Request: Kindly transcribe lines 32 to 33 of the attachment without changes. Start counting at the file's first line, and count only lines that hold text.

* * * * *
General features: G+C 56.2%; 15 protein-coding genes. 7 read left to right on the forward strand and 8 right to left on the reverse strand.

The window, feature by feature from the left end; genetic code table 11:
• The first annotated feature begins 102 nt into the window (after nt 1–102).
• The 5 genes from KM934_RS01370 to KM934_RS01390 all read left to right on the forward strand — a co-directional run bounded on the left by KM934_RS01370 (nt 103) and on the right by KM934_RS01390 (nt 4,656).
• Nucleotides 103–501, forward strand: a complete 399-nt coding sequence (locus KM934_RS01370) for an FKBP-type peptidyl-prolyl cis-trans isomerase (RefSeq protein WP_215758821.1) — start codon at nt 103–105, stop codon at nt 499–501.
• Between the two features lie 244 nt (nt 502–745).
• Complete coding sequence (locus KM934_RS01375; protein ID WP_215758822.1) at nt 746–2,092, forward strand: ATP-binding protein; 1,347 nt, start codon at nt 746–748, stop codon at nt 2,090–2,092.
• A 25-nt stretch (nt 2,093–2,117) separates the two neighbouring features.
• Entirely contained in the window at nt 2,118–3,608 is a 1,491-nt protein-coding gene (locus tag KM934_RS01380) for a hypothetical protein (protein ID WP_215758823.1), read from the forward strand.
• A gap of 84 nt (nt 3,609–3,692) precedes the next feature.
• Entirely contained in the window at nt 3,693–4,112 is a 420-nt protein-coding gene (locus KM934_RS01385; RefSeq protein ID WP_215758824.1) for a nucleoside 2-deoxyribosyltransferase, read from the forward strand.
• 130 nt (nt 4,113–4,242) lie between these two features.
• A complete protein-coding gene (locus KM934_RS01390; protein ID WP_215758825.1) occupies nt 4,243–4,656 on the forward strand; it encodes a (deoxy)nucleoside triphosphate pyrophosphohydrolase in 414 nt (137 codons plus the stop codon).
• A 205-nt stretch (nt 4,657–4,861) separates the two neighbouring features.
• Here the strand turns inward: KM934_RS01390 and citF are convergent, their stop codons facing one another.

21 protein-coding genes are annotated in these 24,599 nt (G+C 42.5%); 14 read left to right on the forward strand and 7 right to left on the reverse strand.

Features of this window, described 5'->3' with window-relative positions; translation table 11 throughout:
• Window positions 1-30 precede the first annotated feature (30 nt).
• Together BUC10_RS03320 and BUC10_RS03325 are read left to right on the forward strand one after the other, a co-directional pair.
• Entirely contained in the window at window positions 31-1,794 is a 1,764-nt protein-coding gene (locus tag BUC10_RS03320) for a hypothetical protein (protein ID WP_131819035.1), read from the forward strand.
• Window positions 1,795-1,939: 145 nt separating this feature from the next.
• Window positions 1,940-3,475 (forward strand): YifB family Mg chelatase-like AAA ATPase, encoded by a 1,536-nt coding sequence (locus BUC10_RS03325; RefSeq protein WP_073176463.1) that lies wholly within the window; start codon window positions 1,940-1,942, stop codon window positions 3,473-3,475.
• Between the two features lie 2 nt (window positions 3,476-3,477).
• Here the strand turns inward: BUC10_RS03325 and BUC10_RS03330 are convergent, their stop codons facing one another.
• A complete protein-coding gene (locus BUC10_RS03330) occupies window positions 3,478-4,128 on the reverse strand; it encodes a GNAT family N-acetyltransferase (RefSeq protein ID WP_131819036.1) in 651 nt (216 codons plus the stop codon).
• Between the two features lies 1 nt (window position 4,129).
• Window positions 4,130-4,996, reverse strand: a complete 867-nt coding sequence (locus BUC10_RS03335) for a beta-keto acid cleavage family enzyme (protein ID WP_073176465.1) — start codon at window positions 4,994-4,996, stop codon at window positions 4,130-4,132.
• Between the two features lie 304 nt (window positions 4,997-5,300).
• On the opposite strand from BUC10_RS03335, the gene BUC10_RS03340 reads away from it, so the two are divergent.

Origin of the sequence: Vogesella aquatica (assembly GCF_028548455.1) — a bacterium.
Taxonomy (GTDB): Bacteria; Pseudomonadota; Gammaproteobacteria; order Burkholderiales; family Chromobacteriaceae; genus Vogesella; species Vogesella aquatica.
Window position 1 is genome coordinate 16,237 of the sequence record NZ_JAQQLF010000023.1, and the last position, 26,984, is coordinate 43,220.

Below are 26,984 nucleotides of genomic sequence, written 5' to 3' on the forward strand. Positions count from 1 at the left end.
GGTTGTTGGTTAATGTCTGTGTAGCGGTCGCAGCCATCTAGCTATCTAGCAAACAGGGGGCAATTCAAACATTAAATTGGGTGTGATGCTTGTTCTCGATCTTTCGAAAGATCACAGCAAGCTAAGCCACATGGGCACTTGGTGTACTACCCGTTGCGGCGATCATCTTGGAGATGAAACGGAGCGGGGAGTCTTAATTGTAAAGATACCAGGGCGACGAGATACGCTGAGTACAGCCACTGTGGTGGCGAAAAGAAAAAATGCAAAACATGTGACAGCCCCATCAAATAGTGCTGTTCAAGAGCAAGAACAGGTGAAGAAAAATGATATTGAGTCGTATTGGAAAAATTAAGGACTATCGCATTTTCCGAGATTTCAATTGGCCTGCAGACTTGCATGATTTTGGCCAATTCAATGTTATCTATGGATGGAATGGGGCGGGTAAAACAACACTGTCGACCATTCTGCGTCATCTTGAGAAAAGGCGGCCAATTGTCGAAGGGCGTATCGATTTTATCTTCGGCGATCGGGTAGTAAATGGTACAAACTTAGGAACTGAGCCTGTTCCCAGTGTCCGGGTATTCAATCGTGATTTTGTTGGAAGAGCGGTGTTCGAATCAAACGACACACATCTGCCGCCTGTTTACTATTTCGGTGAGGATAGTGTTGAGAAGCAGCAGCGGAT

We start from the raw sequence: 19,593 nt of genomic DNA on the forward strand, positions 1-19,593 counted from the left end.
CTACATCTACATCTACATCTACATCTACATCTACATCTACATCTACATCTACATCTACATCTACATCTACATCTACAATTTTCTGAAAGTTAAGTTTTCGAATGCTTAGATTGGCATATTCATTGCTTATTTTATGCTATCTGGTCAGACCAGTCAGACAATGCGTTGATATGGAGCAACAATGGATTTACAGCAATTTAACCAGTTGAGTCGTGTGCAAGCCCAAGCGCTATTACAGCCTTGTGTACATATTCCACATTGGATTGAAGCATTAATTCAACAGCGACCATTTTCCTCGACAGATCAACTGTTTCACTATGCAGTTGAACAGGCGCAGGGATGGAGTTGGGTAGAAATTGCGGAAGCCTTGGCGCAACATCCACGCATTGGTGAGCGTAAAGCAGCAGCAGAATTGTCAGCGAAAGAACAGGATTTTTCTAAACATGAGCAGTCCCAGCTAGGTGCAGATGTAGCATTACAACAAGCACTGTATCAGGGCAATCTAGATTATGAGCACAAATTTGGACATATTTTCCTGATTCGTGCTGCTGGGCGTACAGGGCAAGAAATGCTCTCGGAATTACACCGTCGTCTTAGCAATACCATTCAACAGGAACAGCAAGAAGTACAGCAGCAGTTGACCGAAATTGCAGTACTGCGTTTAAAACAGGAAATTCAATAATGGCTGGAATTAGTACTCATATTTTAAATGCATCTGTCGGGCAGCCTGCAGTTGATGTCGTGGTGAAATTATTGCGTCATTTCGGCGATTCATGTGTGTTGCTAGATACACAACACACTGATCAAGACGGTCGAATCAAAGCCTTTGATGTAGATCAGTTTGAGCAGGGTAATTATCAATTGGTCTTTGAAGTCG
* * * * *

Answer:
Window position 1 is genome coordinate 16,237 of the sequence record NZ_JAQQLF010000023.1, and the last position, 26,984, is coordinate 43,220.

Below are 26,984 nucleotides of genomic sequence, written 5' to 3' on the forward strand. Positions count from 1 at the left end.